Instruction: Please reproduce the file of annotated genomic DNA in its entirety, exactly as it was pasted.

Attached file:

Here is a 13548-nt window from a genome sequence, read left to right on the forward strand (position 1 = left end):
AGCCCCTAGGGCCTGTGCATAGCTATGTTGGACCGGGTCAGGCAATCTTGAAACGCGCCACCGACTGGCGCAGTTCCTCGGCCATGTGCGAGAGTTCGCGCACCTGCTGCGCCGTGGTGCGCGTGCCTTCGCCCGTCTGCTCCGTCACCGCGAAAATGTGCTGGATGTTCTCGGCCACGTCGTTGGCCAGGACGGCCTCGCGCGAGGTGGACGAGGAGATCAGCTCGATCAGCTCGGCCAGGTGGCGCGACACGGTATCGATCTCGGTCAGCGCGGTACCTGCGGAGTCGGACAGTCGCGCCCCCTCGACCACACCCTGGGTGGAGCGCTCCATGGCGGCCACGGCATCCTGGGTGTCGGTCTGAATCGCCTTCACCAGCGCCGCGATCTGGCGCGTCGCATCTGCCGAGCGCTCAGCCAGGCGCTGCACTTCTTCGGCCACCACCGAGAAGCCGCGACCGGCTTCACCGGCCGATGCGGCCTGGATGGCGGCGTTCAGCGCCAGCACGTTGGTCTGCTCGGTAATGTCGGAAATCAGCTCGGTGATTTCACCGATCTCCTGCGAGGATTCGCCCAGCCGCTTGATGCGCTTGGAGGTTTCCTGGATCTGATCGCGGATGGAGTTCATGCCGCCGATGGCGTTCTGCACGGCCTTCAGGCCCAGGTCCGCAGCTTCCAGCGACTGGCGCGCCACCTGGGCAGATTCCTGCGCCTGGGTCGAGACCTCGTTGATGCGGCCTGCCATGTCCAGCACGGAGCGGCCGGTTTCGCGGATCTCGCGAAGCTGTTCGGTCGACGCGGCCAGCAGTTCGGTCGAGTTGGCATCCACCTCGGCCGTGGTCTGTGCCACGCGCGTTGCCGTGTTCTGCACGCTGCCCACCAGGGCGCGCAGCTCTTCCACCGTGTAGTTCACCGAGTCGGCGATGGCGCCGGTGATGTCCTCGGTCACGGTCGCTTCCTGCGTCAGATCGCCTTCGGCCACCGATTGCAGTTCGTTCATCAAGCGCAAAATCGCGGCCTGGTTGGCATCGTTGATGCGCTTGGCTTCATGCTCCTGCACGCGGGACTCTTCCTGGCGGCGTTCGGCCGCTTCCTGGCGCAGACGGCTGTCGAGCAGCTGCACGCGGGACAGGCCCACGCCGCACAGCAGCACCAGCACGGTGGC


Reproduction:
Here is a 13548-nt window from a genome sequence, read left to right on the forward strand (position 1 = left end):
AGCCCCTAGGGCCTGTGCATAGCTATGTTGGACCGGGTCAGGCAATCTTGAAACGCGCCACCGACTGGCGCAGTTCCTCGGCCATGTGCGAGAGTTCGCGCACCTGCTGCGCCGTGGTGCGCGTGCCTTCGCCCGTCTGCTCCGTCACCGCGAAAATGTGCTGGATGTTCTCGGCCACGTCGTTGGCCAGGACGGCCTCGCGCGAGGTGGACGAGGAGATCAGCTCGATCAGCTCGGCCAGGTGGCGCGACACGGTATCGATCTCGGTCAGCGCGGTACCTGCGGAGTCGGACAGTCGCGCCCCCTCGACCACACCCTGGGTGGAGCGCTCCATGGCGGCCACGGCATCCTGGGTGTCGGTCTGAATCGCCTTCACCAGCGCCGCGATCTGGCGCGTCGCATCTGCCGAGCGCTCAGCCAGGCGCTGCACTTCTTCGGCCACCACCGAGAAGCCGCGACCGGCTTCACCGGCCGATGCGGCCTGGATGGCGGCGTTCAGCGCCAGCACGTTGGTCTGCTCGGTAATGTCGGAAATCAGCTCGGTGATTTCACCGATCTCCTGCGAGGATTCGCCCAGCCGCTTGATGCGCTTGGAGGTTTCCTGGATCTGATCGCGGATGGAGTTCATGCCGCCGATGGCGTTCTGCACGGCCTTCAGGCCCAGGTCCGCAGCTTCCAGCGACTGGCGCGCCACCTGGGCAGATTCCTGCGCCTGGGTCGAGACCTCGTTGATGCGGCCTGCCATGTCCAGCACGGAGCGGCCGGTTTCGCGGATCTCGCGAAGCTGTTCGGTCGACGCGGCCAGCAGTTCGGTCGAGTTGGCATCCACCTCGGCCGTGGTCTGTGCCACGCGCGTTGCCGTGTTCTGCACGCTGCCCACCAGGGCGCGCAGCTCTTCCACCGTGTAGTTCACCGAGTCGGCGATGGCGCCGGTGATGTCCTCGGTCACGGTCGCTTCCTGCGTCAGATCGCCTTCGGCCACCGATTGCAGTTCGTTCATCAAGCGCAAAATCGCGGCCTGGTTGGCATCGTTGATGCGCTTGGCTTCATGCTCCTGCACGCGGGACTCTTCCTGGCGGCGTTCGGCCGCTTCCTGGCGCAGACGGCTGTCGAGCAGCTGCACGCGGGACAGGCCCACGCCGCACAGCAGCACCAGCACGGTGGC